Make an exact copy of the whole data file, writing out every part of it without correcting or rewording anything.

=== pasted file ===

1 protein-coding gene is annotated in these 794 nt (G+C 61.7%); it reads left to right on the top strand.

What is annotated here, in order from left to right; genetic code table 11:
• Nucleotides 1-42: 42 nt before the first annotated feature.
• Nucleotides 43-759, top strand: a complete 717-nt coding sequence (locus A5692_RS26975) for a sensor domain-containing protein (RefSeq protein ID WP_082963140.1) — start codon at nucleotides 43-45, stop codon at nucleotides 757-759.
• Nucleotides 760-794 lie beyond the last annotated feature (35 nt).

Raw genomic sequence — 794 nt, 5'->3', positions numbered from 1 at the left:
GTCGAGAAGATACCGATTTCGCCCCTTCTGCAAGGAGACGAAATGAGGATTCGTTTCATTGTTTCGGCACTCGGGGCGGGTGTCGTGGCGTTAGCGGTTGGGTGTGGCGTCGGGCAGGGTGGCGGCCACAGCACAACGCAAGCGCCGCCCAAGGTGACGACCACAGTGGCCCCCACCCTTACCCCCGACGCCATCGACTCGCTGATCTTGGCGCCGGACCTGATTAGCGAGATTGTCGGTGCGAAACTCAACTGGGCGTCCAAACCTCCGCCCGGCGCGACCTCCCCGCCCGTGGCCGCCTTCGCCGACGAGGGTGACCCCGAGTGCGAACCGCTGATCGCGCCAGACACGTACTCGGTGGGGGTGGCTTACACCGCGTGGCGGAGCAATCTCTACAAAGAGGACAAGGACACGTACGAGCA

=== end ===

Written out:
1 protein-coding gene is annotated in these 794 nt (G+C 61.7%); it reads left to right on the top strand.

What is annotated here, in order from left to right; genetic code table 11:
• Nucleotides 1-42: 42 nt before the first annotated feature.
• Nucleotides 43-759, top strand: a complete 717-nt coding sequence (locus A5692_RS26975) for a sensor domain-containing protein (RefSeq protein ID WP_082963140.1) — start codon at nucleotides 43-45, stop codon at nucleotides 757-759.
• Nucleotides 760-794 lie beyond the last annotated feature (35 nt).

Raw genomic sequence — 794 nt, 5'->3', positions numbered from 1 at the left:
GTCGAGAAGATACCGATTTCGCCCCTTCTGCAAGGAGACGAAATGAGGATTCGTTTCATTGTTTCGGCACTCGGGGCGGGTGTCGTGGCGTTAGCGGTTGGGTGTGGCGTCGGGCAGGGTGGCGGCCACAGCACAACGCAAGCGCCGCCCAAGGTGACGACCACAGTGGCCCCCACCCTTACCCCCGACGCCATCGACTCGCTGATCTTGGCGCCGGACCTGATTAGCGAGATTGTCGGTGCGAAACTCAACTGGGCGTCCAAACCTCCGCCCGGCGCGACCTCCCCGCCCGTGGCCGCCTTCGCCGACGAGGGTGACCCCGAGTGCGAACCGCTGATCGCGCCAGACACGTACTCGGTGGGGGTGGCTTACACCGCGTGGCGGAGCAATCTCTACAAAGAGGACAAGGACACGTACGAGCA